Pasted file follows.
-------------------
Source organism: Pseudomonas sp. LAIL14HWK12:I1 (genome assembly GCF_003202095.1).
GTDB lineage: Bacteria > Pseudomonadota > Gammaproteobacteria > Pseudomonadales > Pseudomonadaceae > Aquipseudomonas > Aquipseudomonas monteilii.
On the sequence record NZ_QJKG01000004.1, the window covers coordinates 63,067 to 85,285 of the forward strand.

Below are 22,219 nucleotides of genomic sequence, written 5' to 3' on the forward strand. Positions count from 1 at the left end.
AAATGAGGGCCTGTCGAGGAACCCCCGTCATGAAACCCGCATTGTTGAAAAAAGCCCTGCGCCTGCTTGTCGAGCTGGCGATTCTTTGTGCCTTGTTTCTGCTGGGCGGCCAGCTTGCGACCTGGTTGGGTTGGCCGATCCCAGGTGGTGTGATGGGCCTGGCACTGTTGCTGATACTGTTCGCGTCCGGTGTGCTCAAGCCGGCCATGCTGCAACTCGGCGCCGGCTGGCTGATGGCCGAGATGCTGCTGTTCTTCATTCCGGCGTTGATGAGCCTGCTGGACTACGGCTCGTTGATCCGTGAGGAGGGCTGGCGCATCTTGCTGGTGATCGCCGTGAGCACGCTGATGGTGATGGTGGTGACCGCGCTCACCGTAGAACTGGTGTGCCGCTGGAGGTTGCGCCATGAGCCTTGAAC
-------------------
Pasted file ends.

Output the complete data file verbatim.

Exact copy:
Source organism: Pseudomonas sp. LAIL14HWK12:I1 (genome assembly GCF_003202095.1).
GTDB lineage: Bacteria > Pseudomonadota > Gammaproteobacteria > Pseudomonadales > Pseudomonadaceae > Aquipseudomonas > Aquipseudomonas monteilii.
On the sequence record NZ_QJKG01000004.1, the window covers coordinates 63,067 to 85,285 of the forward strand.

Below are 22,219 nucleotides of genomic sequence, written 5' to 3' on the forward strand. Positions count from 1 at the left end.
AAATGAGGGCCTGTCGAGGAACCCCCGTCATGAAACCCGCATTGTTGAAAAAAGCCCTGCGCCTGCTTGTCGAGCTGGCGATTCTTTGTGCCTTGTTTCTGCTGGGCGGCCAGCTTGCGACCTGGTTGGGTTGGCCGATCCCAGGTGGTGTGATGGGCCTGGCACTGTTGCTGATACTGTTCGCGTCCGGTGTGCTCAAGCCGGCCATGCTGCAACTCGGCGCCGGCTGGCTGATGGCCGAGATGCTGCTGTTCTTCATTCCGGCGTTGATGAGCCTGCTGGACTACGGCTCGTTGATCCGTGAGGAGGGCTGGCGCATCTTGCTGGTGATCGCCGTGAGCACGCTGATGGTGATGGTGGTGACCGCGCTCACCGTAGAACTGGTGTGCCGCTGGAGGTTGCGCCATGAGCCTTGAAC